Perlin noise is a useful technique to be aware of when making games. It’s useful for creating apparently random ‘noise’, which is restricted to a range of numbers. Some potential uses in games are:
- Make a random looking heightmap of a mountainous area, without going outside certain bounds.
- Create the jagged line for a lightning bolt between two exact points.
- Apply a subtle random wander to the game camera to make it look like the camera is hand held, while still pointing generally at the target.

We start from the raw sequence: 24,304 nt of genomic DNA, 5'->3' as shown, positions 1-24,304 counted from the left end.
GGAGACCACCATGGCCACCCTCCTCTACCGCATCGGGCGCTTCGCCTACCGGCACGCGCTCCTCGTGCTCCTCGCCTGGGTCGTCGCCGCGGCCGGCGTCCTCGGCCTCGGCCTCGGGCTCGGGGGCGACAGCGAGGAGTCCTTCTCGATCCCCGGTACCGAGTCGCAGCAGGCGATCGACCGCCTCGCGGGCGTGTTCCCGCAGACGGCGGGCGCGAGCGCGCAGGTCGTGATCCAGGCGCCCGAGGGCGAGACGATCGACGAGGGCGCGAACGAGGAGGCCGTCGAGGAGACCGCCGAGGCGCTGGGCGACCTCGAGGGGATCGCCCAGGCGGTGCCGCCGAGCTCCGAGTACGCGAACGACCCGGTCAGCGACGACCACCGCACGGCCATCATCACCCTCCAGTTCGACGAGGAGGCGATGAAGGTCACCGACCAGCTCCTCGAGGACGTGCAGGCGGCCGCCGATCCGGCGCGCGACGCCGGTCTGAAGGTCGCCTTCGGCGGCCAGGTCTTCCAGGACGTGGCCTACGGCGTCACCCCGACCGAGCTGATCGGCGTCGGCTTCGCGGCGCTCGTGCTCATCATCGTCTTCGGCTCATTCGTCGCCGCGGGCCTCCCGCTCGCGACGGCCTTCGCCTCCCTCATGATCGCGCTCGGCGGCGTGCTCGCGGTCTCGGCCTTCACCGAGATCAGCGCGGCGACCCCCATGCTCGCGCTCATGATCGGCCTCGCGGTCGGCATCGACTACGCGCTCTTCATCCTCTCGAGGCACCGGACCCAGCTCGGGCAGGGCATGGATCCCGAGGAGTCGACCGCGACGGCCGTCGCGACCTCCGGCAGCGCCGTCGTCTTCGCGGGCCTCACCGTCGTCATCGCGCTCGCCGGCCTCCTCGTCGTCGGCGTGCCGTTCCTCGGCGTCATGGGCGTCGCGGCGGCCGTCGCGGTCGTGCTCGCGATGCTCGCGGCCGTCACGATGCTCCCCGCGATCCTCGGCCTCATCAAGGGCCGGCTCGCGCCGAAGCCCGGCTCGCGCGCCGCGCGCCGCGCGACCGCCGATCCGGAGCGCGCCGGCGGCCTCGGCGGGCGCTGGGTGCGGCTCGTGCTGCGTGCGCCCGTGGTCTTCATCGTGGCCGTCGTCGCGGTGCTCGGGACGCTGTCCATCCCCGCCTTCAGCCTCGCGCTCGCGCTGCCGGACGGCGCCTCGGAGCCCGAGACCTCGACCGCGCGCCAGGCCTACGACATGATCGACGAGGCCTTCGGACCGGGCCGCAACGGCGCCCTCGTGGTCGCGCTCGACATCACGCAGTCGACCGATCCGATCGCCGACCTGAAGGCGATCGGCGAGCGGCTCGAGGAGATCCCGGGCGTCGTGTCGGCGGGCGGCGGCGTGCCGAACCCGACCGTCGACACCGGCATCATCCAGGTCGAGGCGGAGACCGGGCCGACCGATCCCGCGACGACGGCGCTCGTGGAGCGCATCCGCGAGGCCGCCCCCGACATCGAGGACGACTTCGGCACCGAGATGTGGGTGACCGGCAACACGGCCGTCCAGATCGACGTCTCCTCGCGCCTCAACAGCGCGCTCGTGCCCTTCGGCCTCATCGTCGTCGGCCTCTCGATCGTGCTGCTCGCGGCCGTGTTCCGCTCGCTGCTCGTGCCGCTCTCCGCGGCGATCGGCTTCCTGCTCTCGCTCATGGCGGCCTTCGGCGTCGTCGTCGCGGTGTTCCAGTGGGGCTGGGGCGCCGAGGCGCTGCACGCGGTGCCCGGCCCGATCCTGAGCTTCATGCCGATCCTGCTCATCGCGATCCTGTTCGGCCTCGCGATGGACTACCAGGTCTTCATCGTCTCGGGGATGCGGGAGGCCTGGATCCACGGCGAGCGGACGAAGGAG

- Create a tiling plasma texture.
Perlin noise works by starting with a straight line and recursively bisecting it. Each bisection point is shifted some random amount from it’s initial position. Each recursion can specify a different range from the random offset. By varying the level of recursion and the shift range for the different recursion depths, you can get a range of different types of shape.
Actually, the above is just my simple/para-phrased understanding of Perlin. Here’s a better page which really goes into it in depth.